In addition to proscribing conspiracies to monopolize, Section 2 also proscribes unilateral conduct that monopolizes or attempts to monopolize "any part of the trade or commerce among the several States."[61] As noted, in addition to its conspiracy claims, GSRG alleged that Nucor attempted to monopolize the market for black hot rolled coil in the Southeast U.S.A in violation of section 2 of the Sherman Act. The offense of attempted monopolization requires the specific intent by the defendant to bring about a monopoly in a defined relevant product and geographic market and a dangerous probability of success.[62] GSRG had the burden to define and prove the relevant market. As the Special Master noted, "Where there is no Market, there is no Monopoly."[63]

GSRG was formed to get into the business of selling black hot rolled steel coil in the Southeast U.S.A. Literalism would therefore suggest that black hot rolled steel and the Southeast are product and geographic markets. To be sure, black hot rolled steel coil is a product and the Southeast is a "part ... of the several states," but is each a product and geographic market for antitrust purposes? GSRG offered the testimony of an expert, who so opined, but did so in a "purely conclusory" manner, that is, without reference to "actual data.[64] Defining a market demands more than conclusions; it requires an examination of a number of factors, including demand substitution, supply substitution, price sensitivity, specialized distribution channels, and industry recognition. [65]

Consistent with Eleventh Circuit case law,[66] the Special Master explained that plaintiff's expert failed to take into account supply substitution when it defined the product market as black hot rolled coil.[67] The district court adopted the Master's recommendation, declaring that "Mr. Rill's analysis is right on target."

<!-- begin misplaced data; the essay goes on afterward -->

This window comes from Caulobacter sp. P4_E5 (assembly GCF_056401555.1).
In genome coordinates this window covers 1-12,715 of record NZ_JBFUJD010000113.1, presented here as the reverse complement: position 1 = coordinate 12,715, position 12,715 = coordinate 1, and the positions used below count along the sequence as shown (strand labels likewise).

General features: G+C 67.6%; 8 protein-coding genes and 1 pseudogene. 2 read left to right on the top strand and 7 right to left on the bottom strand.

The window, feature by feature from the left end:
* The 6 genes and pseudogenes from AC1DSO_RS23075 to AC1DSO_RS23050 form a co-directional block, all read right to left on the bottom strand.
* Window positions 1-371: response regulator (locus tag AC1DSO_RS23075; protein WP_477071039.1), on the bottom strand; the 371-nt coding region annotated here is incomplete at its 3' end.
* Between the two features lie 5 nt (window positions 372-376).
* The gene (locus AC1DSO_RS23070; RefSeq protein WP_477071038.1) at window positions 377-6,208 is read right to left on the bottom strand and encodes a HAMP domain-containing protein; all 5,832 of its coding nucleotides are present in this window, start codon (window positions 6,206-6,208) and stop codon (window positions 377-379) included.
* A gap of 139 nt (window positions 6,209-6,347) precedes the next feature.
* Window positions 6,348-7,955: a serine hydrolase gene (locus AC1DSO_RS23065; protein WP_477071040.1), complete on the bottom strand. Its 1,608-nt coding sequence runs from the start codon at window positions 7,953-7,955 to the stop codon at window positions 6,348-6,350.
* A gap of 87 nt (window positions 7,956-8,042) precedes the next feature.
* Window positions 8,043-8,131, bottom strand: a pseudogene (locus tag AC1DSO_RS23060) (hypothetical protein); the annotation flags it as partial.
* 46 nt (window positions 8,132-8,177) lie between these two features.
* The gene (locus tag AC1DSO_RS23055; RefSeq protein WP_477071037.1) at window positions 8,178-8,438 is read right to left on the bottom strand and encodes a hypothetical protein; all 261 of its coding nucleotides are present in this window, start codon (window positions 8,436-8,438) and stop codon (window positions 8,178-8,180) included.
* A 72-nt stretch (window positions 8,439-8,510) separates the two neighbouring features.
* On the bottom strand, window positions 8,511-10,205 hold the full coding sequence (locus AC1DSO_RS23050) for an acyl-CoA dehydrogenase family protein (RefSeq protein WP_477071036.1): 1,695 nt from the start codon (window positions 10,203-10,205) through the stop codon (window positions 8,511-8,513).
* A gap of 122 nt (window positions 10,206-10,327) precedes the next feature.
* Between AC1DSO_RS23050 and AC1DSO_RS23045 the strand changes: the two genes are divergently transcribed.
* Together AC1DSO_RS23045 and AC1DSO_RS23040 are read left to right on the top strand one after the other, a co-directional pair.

Supply substitution "looks at competition from the production end instead of the consumer end."[68] When the response of other manufacturers is taken into account, the product market is expanded to include pickled and oiled hot rolled coil. Summarizing the findings of the Special Master, the district court wrote that the:

"evidence is undisputed that producers can readily increase their black HRC output by simply not pickling and oiling or performing other standard finishing processes. Pickled and oiled hot rolled coil is essentially hot rolled coil that is subjected to one additional process. When pickled and oiled HRC is sold, the price increase is small and based upon a fixed cost-based price differential (as compared to black HRC). Accordingly, if there were a black HRC price increase in the market, producers could (and would) immediately increase their black HRC output.... Producers of pickled and oiled hot rolled coil already have the appropriate substitute product by simply foregoing the one additional process required to produce the pickled and oiled product."[69] 

The Court of Appeals affirmed the decision of the lower court, but wrote only "to explain why cross-elasticity of supply is critical to defining the relevant market in this case."[70] The Eleventh Circuit explained: